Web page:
Topic: Youth Transitioning Into Adulthood Programs
Definition for Youth Transitioning Into Adulthood Programs:
Youth Transitioning into Adulthood Programs are defined by the CEBC as programs that increase the skills, knowledge, and supports of youth who age out of the child welfare system while in out-of-home care and, therefore, have to transition out of the foster care system and live on their own. Transition programs are aimed at increasing independent living and self-sufficiency skills and/or developing formal or informal social connections that can provide guidance and support to youth beyond their time in foster care or receiving services. Independent living and self-sufficiency skills could include employment (including readiness and retention), financial management, healthy meal planning and preparation, securing and maintaining stable housing, and/or other life skills.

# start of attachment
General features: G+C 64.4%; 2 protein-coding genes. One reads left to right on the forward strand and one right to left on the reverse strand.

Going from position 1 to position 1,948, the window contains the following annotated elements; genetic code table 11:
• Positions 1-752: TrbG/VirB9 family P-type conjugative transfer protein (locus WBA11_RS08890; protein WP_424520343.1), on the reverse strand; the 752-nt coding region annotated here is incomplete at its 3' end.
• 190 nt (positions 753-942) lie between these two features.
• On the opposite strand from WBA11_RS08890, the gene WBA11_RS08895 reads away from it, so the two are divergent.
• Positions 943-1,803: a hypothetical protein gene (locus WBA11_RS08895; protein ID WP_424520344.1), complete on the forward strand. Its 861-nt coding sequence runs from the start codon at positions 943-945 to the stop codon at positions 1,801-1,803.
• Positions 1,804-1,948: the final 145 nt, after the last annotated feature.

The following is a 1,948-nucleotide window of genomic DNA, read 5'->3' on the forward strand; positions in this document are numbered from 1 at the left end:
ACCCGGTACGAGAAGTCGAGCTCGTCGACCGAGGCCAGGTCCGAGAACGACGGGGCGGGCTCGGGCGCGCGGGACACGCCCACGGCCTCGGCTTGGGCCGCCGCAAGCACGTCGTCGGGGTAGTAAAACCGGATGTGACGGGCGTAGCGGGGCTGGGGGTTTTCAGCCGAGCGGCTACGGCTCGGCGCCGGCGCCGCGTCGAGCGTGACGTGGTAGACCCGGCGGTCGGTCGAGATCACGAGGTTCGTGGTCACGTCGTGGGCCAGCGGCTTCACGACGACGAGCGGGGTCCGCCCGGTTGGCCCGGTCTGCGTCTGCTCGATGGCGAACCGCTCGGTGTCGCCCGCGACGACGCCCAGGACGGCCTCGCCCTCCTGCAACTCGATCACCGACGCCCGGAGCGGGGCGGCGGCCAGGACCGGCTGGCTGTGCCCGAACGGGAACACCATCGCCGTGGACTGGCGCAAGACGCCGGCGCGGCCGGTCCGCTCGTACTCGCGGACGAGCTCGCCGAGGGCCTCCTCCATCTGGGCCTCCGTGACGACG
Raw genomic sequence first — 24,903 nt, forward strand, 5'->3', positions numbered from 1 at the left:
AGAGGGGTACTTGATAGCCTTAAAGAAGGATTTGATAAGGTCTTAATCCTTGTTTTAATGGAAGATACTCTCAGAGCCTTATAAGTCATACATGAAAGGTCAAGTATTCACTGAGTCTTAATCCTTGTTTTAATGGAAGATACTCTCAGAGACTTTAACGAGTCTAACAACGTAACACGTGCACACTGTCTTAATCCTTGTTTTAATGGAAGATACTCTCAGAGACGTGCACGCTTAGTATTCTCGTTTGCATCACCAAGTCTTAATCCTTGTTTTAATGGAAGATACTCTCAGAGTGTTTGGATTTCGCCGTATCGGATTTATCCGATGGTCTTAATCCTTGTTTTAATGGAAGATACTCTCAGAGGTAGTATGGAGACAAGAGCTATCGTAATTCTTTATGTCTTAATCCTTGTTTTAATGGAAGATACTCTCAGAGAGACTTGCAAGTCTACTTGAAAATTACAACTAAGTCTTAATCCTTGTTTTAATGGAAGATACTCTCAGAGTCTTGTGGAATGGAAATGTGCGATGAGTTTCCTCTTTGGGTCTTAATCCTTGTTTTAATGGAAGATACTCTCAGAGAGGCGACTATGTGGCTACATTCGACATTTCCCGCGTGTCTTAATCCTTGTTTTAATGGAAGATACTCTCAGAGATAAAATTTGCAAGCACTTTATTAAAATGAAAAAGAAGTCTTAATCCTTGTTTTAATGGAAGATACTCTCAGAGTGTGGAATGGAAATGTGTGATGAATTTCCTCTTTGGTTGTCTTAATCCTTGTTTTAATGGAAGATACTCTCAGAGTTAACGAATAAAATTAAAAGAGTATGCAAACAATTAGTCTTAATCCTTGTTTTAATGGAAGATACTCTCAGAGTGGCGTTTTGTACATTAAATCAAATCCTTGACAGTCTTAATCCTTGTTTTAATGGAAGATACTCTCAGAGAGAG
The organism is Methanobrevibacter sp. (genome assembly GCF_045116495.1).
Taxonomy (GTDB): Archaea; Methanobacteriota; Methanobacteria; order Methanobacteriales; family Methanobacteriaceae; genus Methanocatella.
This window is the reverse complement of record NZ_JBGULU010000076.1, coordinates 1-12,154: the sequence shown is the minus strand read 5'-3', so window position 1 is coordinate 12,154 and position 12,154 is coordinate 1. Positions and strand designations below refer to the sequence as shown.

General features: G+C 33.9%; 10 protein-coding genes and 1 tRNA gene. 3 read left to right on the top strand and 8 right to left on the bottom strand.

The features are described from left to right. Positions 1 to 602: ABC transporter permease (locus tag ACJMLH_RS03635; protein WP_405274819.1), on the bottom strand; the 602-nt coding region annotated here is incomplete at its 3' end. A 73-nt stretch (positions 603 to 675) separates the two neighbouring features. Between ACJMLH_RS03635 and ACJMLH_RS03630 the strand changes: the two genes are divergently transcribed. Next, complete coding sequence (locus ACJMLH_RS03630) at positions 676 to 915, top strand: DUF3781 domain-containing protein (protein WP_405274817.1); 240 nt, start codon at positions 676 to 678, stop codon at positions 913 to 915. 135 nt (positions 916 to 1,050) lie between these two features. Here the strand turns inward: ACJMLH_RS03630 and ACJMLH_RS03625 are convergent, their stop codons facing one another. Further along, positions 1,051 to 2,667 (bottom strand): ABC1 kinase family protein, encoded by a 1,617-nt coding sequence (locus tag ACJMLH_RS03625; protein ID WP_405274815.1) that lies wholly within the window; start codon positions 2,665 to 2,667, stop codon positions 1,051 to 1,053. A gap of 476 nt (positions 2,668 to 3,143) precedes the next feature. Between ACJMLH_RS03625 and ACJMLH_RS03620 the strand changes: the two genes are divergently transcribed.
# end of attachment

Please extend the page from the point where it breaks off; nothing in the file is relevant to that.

Every year in California, more than 4,000 youth age out of foster care. The youth who age out of foster care are more likely to experience difficulty managing the transition from dependent adolescence to independent adulthood. Foster youth face unique challenges for making a successful transition into adulthood in employment, higher education, marriage, and parenthood. A large number of these youth have special needs including mental health issues and disabilities, both learning and physical. Former foster youth face the added burden of a disrupted childhood and possible lack of family support. The transition period from adolescence to adulthood is longer and more complex for today's young adults.
NOTE: Many topic areas on the CEBC may be relevant to youth transitioning into adulthood. In particular, the Educational Interventions for Children and Adolescents in Child Welfare, Teen Pregnancy Services, and Mentoring Programs (Child & Adolescent) may be highly relevant and should be reviewed if interested in programs addressing those particular services.
- Target population: Transition age youth who may age out of the foster care system, have already aged out of it, or have emancipated from it